Jupiter is made up of completely Hydrogen (89.8%) and Helium (10.2%) with traces of methane and ammonia. It is widely thought, that Jupiter nearly became a star like the Sun. Had there been more Hydrogen to kick-start the fusion reactions, our Solar System would have two Suns. But instead it has just become a bloated planet.
With such a great mass of gas, Jupiter is slowly contracting, about 2cm a year. Pressure inside Jupiter is thought to be so intense that the hydrogen turns into a liquid that acts like a metal. The core is thought to be solid.
Jupiter takes just under 10 hours to spin on its axis. This is 2.4 times faster than the Earth but, Jupiter is over 1000 times bigger, so this is incredibly fast! As a result the planet is flattened. It is 7% smaller from pole to pole than it is across the equator.
Jupiter has a huge magnetic field that is 200,000 times stronger than Earth's. It is believed to have been created by the rapidly spinning metallic hydrogen. The field has a tail that extends 650 million km past the orbit of Saturn!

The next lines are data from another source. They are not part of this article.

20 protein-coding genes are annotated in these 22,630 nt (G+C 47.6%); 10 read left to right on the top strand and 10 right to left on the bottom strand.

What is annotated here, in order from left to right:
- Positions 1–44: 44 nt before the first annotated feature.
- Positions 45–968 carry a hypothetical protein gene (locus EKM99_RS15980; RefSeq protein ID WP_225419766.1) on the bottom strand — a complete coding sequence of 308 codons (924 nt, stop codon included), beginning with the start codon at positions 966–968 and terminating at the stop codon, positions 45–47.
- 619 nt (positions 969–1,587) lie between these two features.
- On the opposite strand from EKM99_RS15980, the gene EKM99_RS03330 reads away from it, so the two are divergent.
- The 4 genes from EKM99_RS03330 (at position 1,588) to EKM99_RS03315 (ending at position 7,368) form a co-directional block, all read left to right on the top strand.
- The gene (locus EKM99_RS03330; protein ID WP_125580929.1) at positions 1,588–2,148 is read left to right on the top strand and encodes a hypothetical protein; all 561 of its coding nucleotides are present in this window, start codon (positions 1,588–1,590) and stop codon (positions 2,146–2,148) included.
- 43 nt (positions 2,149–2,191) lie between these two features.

A decade ago, Jupiter was only known to have had 16 moons. Now, 64 moons have been discovered and named! It has the most moons in the Solar System. The moons are grouped into two categories: regular and irregular satellites. Regular satellites contain 8 moons: 4 Inner satellites that orbit very close to Jupiter (Metis, Adrastea, Amalthea, and Thebe), and the 4 Galilean moons: Ganymede, Callisto, Io, and Europa. The irregular moons are sub-categorised further depending on where they orbit.
Jupiter is the 4th brightest object in the night sky and can be seen with a naked eye. The main bands of clouds can be seen with a 15-cm telescope. It is visible most of the year apart from times of opposition- when it is on the other side of the Sun.